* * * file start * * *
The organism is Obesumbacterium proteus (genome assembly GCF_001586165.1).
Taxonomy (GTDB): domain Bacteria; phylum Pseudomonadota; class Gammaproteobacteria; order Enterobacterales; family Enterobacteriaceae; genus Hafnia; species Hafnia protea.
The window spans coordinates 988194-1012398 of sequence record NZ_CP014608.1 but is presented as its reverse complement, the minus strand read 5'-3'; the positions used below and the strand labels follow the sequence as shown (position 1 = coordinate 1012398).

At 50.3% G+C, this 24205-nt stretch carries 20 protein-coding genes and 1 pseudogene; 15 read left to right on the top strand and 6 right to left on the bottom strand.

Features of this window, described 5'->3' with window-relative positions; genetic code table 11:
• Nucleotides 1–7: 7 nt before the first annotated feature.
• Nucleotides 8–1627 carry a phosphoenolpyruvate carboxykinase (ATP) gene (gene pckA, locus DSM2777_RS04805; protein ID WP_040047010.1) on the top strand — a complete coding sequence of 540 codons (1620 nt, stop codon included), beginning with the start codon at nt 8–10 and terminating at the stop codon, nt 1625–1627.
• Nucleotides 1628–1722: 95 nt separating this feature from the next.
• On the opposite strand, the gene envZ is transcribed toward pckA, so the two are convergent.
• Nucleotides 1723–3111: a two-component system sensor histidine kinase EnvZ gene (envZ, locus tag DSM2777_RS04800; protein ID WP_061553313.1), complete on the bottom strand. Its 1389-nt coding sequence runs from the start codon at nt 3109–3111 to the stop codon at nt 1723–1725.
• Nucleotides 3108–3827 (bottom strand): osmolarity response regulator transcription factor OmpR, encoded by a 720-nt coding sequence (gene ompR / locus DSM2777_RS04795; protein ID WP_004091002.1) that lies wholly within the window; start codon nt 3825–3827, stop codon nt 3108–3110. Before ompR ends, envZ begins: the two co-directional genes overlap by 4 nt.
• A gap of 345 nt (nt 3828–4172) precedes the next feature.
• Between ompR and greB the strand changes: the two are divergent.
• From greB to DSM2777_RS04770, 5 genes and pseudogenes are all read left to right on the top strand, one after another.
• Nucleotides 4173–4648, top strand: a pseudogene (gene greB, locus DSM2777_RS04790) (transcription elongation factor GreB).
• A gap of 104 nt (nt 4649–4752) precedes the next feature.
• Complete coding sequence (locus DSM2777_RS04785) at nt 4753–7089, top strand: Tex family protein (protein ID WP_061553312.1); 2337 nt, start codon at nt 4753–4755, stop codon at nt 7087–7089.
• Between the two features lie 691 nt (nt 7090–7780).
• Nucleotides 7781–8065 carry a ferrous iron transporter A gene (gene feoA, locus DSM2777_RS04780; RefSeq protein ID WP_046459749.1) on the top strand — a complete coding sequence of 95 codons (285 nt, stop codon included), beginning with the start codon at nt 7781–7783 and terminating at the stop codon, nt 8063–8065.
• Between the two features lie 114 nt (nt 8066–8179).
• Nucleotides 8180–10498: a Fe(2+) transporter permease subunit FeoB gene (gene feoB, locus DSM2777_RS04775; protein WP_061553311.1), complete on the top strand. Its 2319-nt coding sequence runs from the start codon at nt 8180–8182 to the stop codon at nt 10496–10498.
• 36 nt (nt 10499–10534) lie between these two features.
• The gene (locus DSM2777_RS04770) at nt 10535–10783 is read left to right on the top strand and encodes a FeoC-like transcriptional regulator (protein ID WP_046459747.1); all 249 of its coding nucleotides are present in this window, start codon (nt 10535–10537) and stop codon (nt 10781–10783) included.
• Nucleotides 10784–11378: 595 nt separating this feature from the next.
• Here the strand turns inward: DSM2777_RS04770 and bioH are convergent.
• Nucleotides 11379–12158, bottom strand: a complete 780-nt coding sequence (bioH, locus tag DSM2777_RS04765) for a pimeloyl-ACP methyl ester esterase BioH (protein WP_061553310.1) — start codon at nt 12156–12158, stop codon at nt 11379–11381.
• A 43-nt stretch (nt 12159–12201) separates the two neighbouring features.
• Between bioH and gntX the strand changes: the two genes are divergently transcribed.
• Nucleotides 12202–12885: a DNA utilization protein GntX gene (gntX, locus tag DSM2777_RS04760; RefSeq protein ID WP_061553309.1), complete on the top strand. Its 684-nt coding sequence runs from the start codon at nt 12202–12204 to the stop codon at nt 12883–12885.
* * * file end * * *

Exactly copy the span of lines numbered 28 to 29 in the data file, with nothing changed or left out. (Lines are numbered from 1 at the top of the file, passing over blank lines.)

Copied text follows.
• Between bioH and gntX the strand changes: the two genes are divergently transcribed.
• Nucleotides 12202–12885: a DNA utilization protein GntX gene (gntX, locus tag DSM2777_RS04760; RefSeq protein ID WP_061553309.1), complete on the top strand. Its 684-nt coding sequence runs from the start codon at nt 12202–12204 to the stop codon at nt 12883–12885.